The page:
THE WHARTON ESHERICK MUSEUM PRIZE FOR EXCELLENCE IN WOOD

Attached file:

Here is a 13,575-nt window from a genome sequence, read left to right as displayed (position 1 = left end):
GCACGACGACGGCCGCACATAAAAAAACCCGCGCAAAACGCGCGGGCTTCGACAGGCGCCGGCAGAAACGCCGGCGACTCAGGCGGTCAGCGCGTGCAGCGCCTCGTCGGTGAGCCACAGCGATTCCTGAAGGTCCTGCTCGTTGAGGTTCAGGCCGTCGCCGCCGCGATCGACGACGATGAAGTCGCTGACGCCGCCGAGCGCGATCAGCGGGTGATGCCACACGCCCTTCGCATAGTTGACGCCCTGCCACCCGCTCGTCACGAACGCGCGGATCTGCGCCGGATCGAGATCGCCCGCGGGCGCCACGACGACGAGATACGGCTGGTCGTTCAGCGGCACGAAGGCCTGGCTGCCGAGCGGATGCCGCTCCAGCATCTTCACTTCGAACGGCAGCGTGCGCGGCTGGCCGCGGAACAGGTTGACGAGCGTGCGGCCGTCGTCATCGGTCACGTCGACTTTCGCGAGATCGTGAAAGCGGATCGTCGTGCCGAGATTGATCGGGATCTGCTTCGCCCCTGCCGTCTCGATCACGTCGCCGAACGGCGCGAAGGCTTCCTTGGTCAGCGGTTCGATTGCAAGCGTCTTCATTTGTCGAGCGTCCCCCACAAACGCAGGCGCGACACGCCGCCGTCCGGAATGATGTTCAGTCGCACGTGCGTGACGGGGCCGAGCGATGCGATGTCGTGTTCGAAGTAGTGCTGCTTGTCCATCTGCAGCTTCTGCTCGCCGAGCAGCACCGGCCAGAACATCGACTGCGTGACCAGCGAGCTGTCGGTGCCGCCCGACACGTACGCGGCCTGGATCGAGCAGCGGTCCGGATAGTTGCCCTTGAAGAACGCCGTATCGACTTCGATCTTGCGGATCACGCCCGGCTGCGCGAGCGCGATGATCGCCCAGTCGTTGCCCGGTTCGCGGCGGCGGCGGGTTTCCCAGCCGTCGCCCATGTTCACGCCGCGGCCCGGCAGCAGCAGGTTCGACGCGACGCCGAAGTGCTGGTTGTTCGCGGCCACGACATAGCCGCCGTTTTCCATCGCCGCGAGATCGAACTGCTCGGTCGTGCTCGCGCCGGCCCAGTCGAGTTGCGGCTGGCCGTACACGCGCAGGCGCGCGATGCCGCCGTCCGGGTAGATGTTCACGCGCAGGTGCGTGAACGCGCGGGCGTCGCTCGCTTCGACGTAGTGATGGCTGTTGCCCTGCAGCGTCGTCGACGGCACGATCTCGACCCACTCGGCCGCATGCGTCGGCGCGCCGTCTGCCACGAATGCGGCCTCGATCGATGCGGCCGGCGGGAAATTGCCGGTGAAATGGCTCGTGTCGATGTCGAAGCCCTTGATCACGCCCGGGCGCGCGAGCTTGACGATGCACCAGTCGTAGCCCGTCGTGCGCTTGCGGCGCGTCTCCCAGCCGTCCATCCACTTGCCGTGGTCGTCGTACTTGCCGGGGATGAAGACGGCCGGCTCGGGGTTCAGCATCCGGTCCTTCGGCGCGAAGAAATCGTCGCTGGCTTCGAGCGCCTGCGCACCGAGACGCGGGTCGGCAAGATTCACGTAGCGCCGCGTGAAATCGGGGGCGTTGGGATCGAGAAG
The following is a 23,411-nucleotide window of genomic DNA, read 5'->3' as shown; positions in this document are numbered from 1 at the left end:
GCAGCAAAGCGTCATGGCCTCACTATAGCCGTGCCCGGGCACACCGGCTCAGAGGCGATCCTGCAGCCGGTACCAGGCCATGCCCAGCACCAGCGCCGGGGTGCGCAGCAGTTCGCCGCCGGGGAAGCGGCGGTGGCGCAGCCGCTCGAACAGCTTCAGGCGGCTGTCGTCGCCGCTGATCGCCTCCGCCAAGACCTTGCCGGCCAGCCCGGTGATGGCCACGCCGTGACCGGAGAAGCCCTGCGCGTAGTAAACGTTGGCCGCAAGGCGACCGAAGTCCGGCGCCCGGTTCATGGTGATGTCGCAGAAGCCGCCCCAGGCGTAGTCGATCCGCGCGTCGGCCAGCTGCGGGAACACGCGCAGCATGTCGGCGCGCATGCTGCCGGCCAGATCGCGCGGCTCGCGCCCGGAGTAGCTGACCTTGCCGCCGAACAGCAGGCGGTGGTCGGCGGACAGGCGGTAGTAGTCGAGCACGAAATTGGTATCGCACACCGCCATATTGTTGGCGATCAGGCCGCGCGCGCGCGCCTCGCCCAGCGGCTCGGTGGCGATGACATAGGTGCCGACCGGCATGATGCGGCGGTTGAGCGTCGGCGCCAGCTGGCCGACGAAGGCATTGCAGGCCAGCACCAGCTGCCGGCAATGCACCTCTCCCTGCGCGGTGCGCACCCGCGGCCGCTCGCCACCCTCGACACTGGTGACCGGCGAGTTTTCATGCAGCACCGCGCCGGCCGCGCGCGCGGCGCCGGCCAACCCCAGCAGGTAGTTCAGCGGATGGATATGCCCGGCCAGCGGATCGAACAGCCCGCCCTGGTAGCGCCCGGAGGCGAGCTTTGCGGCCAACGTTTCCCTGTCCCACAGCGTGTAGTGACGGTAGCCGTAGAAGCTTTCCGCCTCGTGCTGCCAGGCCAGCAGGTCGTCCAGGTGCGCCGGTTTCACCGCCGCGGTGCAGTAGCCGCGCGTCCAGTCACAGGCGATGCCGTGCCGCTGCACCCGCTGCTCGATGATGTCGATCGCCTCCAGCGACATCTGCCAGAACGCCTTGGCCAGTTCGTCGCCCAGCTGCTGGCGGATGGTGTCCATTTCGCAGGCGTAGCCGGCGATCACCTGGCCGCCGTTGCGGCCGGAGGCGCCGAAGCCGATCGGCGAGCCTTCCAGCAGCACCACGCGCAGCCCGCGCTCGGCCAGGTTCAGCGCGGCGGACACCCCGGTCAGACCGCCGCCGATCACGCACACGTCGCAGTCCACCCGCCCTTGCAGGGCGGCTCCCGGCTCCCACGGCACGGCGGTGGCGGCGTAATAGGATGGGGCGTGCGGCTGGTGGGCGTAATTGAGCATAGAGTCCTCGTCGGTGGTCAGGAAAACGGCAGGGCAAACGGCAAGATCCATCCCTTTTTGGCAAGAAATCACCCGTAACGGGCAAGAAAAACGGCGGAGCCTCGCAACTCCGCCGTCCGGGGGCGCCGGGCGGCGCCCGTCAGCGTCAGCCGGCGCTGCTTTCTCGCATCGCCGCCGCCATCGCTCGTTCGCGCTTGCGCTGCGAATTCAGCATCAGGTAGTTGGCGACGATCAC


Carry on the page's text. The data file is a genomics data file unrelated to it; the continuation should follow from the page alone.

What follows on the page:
Teachers said it over and over when I pounded on desks, lockers, books: That's not a drum. But I never outgrew it. Years later at Savannah College of Art and Design, my vocal coach caught me tapping out a beat in class and handed me his djembe. Another student who worked at a techno club recruited me to play, but I still didn't own an actual drum — so I took the professor's djembe to the job. After that I started collecting percussion instruments and eventually decided to try making my own. With woodworking guidance from my dad, who builds furniture as a hobby, I sought the perfect balance between sound and aesthetics. Using a piano, I tune hard wood by making it vibrate in the correct frequency to create the notes of a scale. I then finish the drums with natural oils. While I'm making them, I sometimes keep beat at my workbench with wrenches and mallets. The way I see it, there's potential for music everywhere. And sometimes, in the most unlikely places, there is a drum.